We all face problems in life — but for some, facing those problems is harder than it might be for others. If you’ve found yourself struggling with issues like depression and anxiety, it can be easy to feel alone and desperate — you may even be isolating yourself. What makes these matters worse is feeling like nothing is working. While there is certainly validity to traditional mental health treatment, often people find that they need something extra — something complementary, rather than a replacement. Working on your mental health is one thing; working on your spiritual health is another. While a psychologist and psychiatrist can only see you for a certain amount of time and has to maintain a certain level of distance, a certified life coach can offer a more personal experience. A certified life coach can help you pursue new approaches to your mental and spiritual health, and encourage you to try new coping techniques. You can only change so much about your physical health; your spiritual health is another thing entirely. A certified life coach isn’t going to be your best friend — and therefore won’t be as biased, or risk becoming an emotional crutch. At the same time, a certified life coach isn’t as removed as a doctor, and can be someone who is there for you when you need them. Let’s look into how a personal life coach can help you — and what exactly they do.
Holistic And Complementary Medicine: What Is It?
It is important to stress that a spiritual life coach is not a doctor or a therapist — nor are they trying to replace doctors and therapists. Rather, they are working in the fields of holistic and complementary medicine, which really go hand in hand and can support more traditional forms of medicine. Essentially, holistic medicine is not just a science but an art that focuses on healing. It isn’t just about healing the body, however — holistic medicine also focuses on the mind and spirit. Essentially, holistic medicine integrates both alternative and traditional treatments to help prevent and treat both physical and mental illnesses. This isn’t something brand new — it’s estimated that about one-third of Americans have pursued some kind of alternative or complementary medicine. A life coach can also be called a holistic health coach in some situations — while certain life coaches may focus on one aspect of health more than others, many do incorporate holistic approaches into their routines.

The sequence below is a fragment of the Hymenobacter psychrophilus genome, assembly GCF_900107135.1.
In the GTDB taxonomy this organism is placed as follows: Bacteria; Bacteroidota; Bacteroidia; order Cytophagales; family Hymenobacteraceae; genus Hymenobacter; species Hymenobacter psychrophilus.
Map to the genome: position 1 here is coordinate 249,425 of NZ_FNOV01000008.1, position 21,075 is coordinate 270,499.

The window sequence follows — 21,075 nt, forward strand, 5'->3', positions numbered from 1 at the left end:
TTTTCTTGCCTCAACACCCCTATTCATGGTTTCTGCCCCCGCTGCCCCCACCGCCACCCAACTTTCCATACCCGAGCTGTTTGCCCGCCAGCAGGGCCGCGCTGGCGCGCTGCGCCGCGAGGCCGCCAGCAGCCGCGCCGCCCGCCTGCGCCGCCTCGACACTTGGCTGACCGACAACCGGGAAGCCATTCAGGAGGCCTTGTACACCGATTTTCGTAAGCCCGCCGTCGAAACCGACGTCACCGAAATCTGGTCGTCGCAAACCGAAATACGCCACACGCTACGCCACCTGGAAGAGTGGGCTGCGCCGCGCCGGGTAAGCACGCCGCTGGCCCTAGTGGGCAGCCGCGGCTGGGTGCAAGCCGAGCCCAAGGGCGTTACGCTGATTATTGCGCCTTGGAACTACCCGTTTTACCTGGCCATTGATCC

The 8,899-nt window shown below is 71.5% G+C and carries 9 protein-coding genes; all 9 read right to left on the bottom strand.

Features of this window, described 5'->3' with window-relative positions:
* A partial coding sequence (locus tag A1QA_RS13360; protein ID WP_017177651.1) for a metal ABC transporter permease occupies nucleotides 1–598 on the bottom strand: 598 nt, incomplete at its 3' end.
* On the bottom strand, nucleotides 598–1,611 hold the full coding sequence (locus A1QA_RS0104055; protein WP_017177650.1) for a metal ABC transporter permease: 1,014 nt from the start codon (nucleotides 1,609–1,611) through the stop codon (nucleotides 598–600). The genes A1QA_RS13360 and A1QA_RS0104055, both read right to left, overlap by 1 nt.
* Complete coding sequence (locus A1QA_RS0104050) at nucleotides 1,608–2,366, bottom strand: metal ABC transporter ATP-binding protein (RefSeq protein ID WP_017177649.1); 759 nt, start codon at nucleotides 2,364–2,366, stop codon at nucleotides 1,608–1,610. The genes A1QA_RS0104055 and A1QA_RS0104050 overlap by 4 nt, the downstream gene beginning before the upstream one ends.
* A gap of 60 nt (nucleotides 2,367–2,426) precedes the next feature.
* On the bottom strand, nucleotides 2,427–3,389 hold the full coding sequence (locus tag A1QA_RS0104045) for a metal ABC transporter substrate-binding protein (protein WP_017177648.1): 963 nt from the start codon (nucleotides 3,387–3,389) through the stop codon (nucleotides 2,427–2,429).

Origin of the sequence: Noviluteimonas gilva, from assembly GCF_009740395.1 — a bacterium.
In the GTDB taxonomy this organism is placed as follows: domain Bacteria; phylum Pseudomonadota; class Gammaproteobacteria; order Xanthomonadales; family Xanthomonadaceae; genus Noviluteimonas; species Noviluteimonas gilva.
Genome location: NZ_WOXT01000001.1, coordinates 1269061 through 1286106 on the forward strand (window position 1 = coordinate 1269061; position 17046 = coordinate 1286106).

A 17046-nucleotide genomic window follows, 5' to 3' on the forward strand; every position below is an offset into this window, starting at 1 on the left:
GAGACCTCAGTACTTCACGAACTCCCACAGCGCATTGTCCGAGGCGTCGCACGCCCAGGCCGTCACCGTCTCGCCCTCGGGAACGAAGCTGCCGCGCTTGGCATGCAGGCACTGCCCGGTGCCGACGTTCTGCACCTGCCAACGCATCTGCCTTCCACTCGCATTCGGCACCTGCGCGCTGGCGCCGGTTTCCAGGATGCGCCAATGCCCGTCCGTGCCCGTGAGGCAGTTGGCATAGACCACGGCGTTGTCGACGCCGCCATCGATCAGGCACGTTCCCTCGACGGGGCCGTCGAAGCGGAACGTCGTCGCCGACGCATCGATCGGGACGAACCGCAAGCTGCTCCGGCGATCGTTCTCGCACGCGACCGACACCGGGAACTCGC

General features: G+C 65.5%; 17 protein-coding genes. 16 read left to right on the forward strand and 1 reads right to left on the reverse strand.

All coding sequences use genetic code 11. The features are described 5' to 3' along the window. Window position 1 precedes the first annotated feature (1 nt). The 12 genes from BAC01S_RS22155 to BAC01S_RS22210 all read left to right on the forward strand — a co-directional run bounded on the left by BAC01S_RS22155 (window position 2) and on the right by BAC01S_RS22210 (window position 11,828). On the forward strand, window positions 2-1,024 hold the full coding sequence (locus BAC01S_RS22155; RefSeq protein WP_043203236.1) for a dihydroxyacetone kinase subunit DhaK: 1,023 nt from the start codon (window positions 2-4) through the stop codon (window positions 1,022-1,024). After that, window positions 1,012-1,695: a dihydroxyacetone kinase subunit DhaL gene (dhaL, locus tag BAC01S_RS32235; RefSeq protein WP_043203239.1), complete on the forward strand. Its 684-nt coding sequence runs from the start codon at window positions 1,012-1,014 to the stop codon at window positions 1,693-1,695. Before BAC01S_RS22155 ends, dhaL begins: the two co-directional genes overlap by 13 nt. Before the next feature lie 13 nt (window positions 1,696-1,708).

In Treatment: What Kinds Of Treatments Do Life Coaches Offer?
Many life coaches focus on bettering the mind and spirit, and the treatments and strategies they offer surround this. For example, many life coaches encourage their clients to journal. Journaling has been known to help people relax and sleep, which in turn positively affects their mental health. One type of journal a life coach may suggest is a gratitude journal. According to a 2011 study published in Applied Psychology: Health and Well Being, gratitude journals do help people sleep. Spending jus 15 minutes writing in your gratitude journal can help you get better sleep — and more of it. Many life coaches also suggest for clients dealing with insomnia Mindfulness-Based Stress Reduction, or MBSR. Mindfulness-Based Therapy for Insomnia, or MBTI, has shown success in reducing insomnia, and is a meditation-based strategy. Many life coaches focus on meditation in different aspects of life; meditation is not just about helping people sleep, but helping them deal with anxiety, depression, and many other issues.
Does It Really Work?: Success Rates Of Life Coaches
Some are skeptical of life coaches, questioning whether or not they really show results. Yes, life coaching really does work. When surveyed, 67.7% of life coaching clients reported a higher level of self-awareness after working with their coach, while 62.4% of life coaches reported better skill with goal-setting after working with their coaches. While this approach isn’t for everyone, with those who are committed it has shown incredible results. It could truly turn your life around for the better.